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The AIM-9 Sidewinder is an Air-to-Air heat-seeking missile created by the Raytheon Systems to equip the United States Air Force aircraft and some attack helicopters, such as the AH-64D Apache Longbow. The AIM-9 sidewinder may be considered one of the most important missiles of the USAF.

Description[edit | edit source]

The Sidewinder missiles of the type originated in the U.S. in 50 years, and the first operational version was the

AIM-9 Sidewinder

AIM-9A. Which became operational in 1956 and experienced in combat in 1958.

The missile has undergone several modifications and upgrades and still in active in their latest versions as the M version, or the very latest version of AIM-9X.

The AIM-9F version is an adaptation and modernization of the European AIM-9B Sidewinder and many European countries are still using this version. It was also adapted for use in defense systems fired anti-aircraft from ground vehicles. When in 1958 a Sidewinder missile fell into Soviet hands, he served as a model for the manufacture of a Soviet version of the system, which resulted in K-13 (called by NATO countries as AA-2 Atoll).

The development of Soviet versions, joined the development of Chinese versions (such as PL-2 and PL-5)

Variants[edit | edit source]

AIM-9A/B[edit | edit source]

The AIM-9A are the first prototypes of the AIM-9 Sidewinder and first flew in 1953. The first production version was the "B", which entered service in 1956. Either version A or B had a limited effect, because the missile could not be used at night, nor was it able to identify targets near the ground. Its infrared sensor, which had detected a strong presence of heat, which could only be fired from behind an enemy plane, having no ability to identify the target, if it was shot in the face. It was equipped with a Thiokol Mk.17 solid fuel engine.

AIM-9G/H[edit | edit source]

This version of the Sidewinder is characterized by no longer having circuits with vacuum tubes (that were abandoned in the G version - which is an improved version of D). From the G version of the Sidewinder now have the ability to "fix" a target, not that he was aligned with the aircraft launcher. The version 9G/H offers electronic components and semiconductors missile has an opening for screening target of 20 degrees.

AIM-9L[edit | edit source]

This version of the Sidewinder, introduced in 1976 is characterized by having a more powerful solid fuel engine, the Bermite Mk.36, in addition, several improvements have increased maneuverability of the missile. With the AIM-9L was first introduced the ability to attack a target from any angle. The resistance to electronic countermeasures has also increased, because in 1976, there were mean capable of fooling the older versions of Sidewinder.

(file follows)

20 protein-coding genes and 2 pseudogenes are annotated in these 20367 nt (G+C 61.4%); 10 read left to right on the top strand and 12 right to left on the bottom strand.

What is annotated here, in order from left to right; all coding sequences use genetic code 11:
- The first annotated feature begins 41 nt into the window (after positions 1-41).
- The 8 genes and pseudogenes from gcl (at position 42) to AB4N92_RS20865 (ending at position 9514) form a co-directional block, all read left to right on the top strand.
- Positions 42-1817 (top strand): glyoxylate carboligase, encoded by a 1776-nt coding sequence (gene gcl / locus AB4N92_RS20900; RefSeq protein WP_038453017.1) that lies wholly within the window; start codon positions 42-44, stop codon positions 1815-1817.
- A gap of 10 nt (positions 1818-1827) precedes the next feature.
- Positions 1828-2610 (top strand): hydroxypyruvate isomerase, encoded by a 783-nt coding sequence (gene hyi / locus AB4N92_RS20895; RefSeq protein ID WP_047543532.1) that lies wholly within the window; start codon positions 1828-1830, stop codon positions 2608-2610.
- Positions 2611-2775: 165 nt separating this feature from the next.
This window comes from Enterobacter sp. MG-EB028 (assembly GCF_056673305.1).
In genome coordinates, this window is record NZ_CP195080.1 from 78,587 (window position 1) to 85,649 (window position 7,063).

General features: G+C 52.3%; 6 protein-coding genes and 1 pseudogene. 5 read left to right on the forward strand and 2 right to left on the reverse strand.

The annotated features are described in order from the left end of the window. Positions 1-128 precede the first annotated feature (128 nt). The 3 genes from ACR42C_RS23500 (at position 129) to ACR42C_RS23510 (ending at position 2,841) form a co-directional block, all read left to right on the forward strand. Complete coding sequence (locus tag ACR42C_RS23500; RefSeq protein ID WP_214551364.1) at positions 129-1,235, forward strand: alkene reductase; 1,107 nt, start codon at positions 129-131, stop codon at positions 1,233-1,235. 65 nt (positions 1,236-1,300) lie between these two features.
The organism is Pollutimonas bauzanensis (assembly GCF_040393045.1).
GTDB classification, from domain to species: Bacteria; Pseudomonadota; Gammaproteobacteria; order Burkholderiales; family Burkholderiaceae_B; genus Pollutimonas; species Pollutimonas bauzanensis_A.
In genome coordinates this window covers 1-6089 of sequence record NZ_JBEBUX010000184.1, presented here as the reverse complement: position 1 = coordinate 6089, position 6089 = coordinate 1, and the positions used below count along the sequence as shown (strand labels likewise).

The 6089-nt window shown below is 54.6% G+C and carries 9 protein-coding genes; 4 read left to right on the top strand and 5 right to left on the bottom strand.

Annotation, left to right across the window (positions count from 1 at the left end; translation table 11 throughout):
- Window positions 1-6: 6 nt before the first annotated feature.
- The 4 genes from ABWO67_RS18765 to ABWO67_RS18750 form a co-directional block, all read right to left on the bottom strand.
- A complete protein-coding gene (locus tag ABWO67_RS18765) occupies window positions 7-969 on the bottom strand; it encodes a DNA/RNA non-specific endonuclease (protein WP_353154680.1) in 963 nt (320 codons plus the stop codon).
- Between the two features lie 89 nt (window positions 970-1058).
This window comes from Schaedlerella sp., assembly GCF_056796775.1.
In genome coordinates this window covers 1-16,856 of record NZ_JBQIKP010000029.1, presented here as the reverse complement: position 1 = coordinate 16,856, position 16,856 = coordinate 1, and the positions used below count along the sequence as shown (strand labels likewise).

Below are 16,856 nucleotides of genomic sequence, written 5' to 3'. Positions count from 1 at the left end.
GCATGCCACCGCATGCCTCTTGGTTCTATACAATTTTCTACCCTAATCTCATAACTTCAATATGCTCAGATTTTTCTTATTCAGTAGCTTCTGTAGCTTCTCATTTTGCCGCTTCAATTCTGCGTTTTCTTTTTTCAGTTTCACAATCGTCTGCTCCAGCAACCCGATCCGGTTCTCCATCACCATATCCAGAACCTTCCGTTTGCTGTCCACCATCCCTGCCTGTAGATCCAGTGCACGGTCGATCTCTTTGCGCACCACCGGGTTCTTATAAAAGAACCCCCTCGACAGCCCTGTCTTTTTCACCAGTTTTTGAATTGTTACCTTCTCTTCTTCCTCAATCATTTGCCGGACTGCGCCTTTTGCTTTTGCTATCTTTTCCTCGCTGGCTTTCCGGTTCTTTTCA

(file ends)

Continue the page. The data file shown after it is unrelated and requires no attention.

AIM-9M[edit | edit source]

AIM-9M on an A-10 Warthog

Introduced in 1983, the AIM-9M version is an upgrade version of the AIM-9L and is characterized by its greater capacity to be able to avoid the counter-measures systems, increasing the missile's ability to identify sources of heat.

It has also increased the ability to identify a target at low altitude, achieving the target to distinguish the ground. The AIM-9 is probably one the most effective of all the Sidewinder, and it was attributed to the killing of 13 Iraqi aircraft during Operation Desert Storm in 1991.

AIM-9P[edit | edit source]

Introduced in 1978, the AIM-9P Sidewinder, characterized by being very maneuverable, and have greater range. As a result of the explosive is less. The P version is a derivative of "J" version and shares the characteristics of the versions 'E', 'J' and 'N'. This sub Sidewinder family is regarded as an export version, with lower capacity than the trend line 9H/9L/9M/9X. The AIM-9P is cheaper than its contemporary class AIM-9M, although slightly less sophisticated and it is also used by U.S. Air Force and the U.S Air National Guard of the several American states.

AIM-9X[edit | edit source]

The latest version of the Sidewinder missile is one with characteristics that increase their lethality, and should be used in most U.S. aircraft. Continues to treat yourself to a short-range missile, but will have far greater capabilities in relation to the capacity to identify sources of heat by, for instance to identify the silhouette of the aircraft target and avoid other sources of heat. The electronic devices that enable the AIM-9X to identify targets, even in the presence of many alternative sources of heat and / or decoys greatly increase the likelihood of achieving the target in respect of any previous missile AIM-9 family. Besides these advantages, the new engine Hercules-Bermite Mk.36, can raise the maximum range to nearly double, turning the AIM-9X missile from a NBVR (Near Beyond Visual Range). The AIM-9X could be configured into a NCADE weapon or a submarine launched missile.hhhhhh

Operators[edit | edit source]

Specifications[edit | edit source]

  • Main Function: Air-to-Air missile
  • Orientation System: Infrared or Heat Seeking
  • Range: 17 km
  • Diameter: 130mm
  • Speed: mach 2.5+
  • Length: 3.02m
  • Weight: 85.5

See also[edit | edit source]

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